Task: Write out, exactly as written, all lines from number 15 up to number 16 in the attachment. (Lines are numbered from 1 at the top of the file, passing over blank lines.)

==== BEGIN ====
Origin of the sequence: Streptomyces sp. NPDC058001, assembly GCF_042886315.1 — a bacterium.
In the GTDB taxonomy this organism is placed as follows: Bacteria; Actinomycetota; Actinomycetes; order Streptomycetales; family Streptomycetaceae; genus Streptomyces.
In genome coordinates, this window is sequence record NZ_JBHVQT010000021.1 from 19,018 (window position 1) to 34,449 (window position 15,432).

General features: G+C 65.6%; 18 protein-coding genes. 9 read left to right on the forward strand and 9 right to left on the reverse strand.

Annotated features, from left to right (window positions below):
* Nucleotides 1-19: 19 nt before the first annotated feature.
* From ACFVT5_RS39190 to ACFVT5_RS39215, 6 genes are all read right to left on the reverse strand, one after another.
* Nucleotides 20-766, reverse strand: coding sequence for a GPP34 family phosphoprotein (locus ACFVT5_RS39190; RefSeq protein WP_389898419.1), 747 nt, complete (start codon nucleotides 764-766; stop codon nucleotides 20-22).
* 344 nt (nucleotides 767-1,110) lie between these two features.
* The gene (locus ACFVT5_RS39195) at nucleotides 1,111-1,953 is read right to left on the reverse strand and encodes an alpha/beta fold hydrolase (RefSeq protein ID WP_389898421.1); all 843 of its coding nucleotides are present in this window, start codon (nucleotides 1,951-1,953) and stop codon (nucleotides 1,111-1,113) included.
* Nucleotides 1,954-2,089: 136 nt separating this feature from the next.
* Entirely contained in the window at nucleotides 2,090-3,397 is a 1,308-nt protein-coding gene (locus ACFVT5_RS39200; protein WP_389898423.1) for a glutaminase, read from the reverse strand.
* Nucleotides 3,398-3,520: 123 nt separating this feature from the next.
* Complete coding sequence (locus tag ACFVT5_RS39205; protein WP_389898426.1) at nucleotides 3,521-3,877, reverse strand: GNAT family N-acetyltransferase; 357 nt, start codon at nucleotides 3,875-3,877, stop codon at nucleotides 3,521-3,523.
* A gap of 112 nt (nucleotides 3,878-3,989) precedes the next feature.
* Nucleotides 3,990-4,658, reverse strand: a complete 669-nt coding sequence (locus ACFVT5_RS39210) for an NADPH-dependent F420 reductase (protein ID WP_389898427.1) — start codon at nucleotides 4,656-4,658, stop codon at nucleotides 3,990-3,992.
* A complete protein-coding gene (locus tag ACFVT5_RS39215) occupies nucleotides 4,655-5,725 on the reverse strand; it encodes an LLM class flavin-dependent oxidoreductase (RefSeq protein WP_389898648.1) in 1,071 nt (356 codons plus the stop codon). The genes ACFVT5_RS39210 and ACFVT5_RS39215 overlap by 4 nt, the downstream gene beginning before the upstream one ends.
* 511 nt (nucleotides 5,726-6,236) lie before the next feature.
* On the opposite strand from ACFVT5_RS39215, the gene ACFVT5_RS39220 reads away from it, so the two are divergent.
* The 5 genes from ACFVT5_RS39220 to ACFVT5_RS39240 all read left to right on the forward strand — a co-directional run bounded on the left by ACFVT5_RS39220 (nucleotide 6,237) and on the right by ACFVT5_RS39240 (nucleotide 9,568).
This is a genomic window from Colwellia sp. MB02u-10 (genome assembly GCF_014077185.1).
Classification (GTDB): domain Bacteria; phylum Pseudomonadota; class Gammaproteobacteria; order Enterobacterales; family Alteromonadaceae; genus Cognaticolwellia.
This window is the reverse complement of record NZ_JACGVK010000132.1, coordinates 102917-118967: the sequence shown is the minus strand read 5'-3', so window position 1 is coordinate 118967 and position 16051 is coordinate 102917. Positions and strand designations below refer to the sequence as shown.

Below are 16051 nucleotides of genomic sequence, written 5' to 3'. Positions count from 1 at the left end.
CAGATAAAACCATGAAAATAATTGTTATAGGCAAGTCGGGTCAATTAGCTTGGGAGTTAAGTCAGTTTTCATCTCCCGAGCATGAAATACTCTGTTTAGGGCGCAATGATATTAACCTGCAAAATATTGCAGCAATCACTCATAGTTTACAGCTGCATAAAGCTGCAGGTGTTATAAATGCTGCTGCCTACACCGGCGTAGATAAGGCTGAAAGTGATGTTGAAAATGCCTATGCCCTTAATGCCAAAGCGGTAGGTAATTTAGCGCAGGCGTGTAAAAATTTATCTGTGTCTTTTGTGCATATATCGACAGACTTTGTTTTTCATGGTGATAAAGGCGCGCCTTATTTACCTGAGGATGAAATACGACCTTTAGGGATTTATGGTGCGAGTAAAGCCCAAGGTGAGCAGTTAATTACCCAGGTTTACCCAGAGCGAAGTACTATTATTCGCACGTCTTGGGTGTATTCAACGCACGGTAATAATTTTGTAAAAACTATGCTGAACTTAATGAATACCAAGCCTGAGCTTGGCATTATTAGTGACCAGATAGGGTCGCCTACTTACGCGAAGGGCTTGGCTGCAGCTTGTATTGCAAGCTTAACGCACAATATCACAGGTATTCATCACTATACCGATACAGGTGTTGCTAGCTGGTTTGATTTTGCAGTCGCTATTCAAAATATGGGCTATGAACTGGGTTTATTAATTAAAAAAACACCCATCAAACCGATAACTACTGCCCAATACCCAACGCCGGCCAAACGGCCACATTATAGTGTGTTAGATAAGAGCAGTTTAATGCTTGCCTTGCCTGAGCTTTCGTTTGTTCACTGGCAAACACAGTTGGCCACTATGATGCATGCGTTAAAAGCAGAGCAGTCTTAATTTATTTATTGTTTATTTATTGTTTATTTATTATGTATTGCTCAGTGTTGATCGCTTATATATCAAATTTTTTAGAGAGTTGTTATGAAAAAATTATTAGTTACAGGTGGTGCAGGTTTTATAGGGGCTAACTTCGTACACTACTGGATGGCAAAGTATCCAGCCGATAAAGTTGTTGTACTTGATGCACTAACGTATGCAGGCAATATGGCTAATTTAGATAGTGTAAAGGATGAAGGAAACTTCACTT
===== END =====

* A gap of 112 nt (nucleotides 3,878-3,989) precedes the next feature.
* Nucleotides 3,990-4,658, reverse strand: a complete 669-nt coding sequence (locus ACFVT5_RS39210) for an NADPH-dependent F420 reductase (protein ID WP_389898427.1) — start codon at nucleotides 4,656-4,658, stop codon at nucleotides 3,990-3,992.